Then in 2010, federal guidelines changed to recommend that two EpiPens be sold in a package instead of one. Studies showed that about 10 percent of children who received epinephrine from an EpiPen needed more than one dose. Better to be safe than sorry. Additionally, the Food and Drug Administration changed its recommendations to allow for the prescription of EpiPens for prevention for at-risk patients, not just for those with confirmed allergies. Mylan stopped selling individual EpiPens and began to sell only twin-packs.

It also raised the price.

In 2013, the government went further. It passed a law that gave funding preferences for asthma treatment grants to states that maintained an emergency supply of EpiPens. As the near sole supplier of the devices, Mylan stood to make even more money.

That year, Mylan raised the price again.

Of course, competition would bring the price down. But it’s very hard to bring such a device to market. In 2012, the Adrenaclick and Twinject were discontinued. In 2013, Sanofi began to sell Auvi-Q devices, which even gave audio instructions to walk people though their use. Unfortunately, they were found to give potentially improper doses, and were pulled from the shelves about a year ago.

Teva had hoped to offer a generic version of the EpiPen, but concerns from the F.D.A. sent it back to the drawing board until at least next year.

Adamis hoped to offer prefilled syringes, which would still be harder to use than EpiPens. But it was told by the F.D.A. that much more data would be needed before such a product could be sold.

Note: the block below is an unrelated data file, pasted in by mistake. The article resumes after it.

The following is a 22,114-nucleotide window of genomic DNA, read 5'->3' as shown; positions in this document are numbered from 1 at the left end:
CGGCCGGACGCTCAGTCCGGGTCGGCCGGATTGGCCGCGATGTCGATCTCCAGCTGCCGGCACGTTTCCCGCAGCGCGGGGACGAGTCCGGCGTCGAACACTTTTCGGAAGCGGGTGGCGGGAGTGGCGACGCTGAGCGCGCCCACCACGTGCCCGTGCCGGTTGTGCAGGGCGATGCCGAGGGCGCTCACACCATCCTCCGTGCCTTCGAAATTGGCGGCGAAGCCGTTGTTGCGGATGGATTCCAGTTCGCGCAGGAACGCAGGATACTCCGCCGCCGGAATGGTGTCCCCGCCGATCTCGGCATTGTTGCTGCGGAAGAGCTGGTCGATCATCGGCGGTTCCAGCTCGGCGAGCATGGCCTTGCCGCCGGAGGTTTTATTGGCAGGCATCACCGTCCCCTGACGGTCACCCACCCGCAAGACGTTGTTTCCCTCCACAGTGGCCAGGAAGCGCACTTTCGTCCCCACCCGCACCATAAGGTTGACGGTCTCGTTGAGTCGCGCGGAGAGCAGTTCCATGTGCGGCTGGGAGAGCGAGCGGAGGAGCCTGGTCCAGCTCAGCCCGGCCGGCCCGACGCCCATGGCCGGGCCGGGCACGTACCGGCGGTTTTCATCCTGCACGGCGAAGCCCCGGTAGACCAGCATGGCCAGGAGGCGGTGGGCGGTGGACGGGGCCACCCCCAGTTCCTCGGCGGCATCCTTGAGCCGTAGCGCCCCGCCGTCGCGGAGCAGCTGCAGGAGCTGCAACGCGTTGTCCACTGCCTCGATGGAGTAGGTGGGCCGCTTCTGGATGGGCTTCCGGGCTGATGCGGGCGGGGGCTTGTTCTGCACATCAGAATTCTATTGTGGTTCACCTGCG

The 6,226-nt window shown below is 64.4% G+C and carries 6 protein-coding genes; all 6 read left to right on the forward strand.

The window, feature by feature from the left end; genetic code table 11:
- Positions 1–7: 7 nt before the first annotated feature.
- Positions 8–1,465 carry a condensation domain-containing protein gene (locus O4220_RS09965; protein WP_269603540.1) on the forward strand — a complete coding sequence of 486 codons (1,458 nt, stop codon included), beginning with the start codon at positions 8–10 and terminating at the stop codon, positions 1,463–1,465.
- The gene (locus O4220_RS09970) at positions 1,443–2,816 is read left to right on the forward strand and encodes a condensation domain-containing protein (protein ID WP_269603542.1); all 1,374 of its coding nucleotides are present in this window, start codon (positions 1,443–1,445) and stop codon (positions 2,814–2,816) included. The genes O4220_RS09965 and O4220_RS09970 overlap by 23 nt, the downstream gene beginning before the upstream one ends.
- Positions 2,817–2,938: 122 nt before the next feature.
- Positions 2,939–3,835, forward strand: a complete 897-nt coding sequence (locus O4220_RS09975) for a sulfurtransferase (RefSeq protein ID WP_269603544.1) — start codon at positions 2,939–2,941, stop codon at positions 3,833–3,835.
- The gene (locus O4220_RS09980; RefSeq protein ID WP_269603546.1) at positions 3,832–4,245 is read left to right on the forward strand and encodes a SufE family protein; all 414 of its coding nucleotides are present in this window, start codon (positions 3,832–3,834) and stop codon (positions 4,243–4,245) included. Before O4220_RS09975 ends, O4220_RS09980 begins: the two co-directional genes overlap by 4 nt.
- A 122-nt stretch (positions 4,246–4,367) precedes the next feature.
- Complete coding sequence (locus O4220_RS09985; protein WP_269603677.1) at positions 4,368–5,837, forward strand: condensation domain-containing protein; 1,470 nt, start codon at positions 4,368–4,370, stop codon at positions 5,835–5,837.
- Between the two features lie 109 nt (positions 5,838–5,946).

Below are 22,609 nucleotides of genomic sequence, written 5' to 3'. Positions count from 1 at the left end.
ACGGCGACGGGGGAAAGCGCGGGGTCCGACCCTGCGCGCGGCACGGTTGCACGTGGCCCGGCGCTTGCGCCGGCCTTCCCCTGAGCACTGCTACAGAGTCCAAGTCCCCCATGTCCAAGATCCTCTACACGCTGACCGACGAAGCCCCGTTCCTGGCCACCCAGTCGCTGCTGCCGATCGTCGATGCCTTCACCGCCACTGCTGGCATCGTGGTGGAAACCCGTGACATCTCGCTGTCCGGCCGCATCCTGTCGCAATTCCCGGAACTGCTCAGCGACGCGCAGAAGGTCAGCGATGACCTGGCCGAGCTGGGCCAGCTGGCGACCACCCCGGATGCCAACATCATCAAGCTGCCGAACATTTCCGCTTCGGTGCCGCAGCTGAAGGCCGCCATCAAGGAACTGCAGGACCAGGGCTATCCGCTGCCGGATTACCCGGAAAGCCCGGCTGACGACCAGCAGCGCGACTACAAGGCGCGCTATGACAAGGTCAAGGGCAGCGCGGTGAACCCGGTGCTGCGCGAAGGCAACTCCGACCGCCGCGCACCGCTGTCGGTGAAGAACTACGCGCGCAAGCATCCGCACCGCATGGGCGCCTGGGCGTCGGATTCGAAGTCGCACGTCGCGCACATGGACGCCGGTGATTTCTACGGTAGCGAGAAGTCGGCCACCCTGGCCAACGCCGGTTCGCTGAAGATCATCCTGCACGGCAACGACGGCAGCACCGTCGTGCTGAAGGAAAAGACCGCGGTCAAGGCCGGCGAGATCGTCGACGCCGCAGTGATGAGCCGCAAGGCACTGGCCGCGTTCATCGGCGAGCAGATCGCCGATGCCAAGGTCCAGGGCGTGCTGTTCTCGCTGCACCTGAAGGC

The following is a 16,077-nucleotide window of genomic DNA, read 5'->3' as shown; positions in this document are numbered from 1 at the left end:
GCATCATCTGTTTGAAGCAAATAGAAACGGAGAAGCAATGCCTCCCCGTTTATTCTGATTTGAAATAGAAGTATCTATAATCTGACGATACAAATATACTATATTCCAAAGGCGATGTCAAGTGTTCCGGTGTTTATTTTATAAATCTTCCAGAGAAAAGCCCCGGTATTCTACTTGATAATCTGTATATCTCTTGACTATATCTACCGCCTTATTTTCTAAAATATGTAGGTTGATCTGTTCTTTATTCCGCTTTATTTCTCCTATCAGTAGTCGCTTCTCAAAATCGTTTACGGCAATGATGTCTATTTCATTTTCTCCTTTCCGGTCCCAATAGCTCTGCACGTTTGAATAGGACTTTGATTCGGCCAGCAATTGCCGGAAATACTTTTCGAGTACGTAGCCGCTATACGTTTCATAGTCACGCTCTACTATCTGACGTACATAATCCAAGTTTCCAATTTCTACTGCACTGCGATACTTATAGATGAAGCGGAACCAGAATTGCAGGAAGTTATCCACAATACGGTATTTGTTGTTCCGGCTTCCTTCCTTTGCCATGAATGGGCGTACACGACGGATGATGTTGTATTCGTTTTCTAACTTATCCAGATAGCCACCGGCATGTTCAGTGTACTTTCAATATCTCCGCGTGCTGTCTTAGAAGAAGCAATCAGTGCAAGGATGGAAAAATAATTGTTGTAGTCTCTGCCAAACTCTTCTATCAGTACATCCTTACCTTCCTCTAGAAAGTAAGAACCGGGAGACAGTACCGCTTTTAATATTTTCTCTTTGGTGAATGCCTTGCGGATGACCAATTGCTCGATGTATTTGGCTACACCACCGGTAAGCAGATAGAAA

These setbacks, all in the last year, have once again left Mylan with a veritable run of the market. It raised the price of EpiPens again. As of this May, they cost more than $600 a pack. Since 2004, after adjusting for inflation, the price of EpiPens has risen more than 450 percent.

An alternative still exists. The Adrenaclick, while still not cheap, is back andless expensive than the EpiPen. Some think it’s harder to use, though. It’snot on the accepted list for many health insurance plans. More important, few physicians think of it. Because of that, they write prescriptions for EpiPens. Since the Adrenaclick is not a generic version of the EpiPen,pharmacists can’t substitute one for the other. A prescription for an EpiPen must be filled with an EpiPen, regardless of what consumers might want.

Some people argue that we could still just use syringes and epinephrine for far less money. Sure, they would expire every few months. Sure, they would be harder to use and likelier to break. Sure, they would require training, be hard for the uninitiated to use in an emergency and be more likely to be administered with an incorrect dose. Nonetheless, you could argue that they’re an alternative when the “Cadillac” EpiPens are financially out of reach.

But those are unsatisfactory arguments. Epinephrine isn’t an elective medication. It doesn’t last, so people need to purchase the drug repeatedly. There’s little competition, but there are huge hurdles to enter the market, so a company can raise the price again and again with little pushback. The government encourages the product’s use, but makes no effort to control its cost. Insurance coverage shields some from the expense, allowing higher prices, but leaves those most at-risk most exposed to extreme out-of-pocket outlays. The poor are the most likely to consider going without because they can’t afford it.

EpiPens are a perfect example of a health care nightmare. They’re also just a typical example of the dysfunction of the American health care system.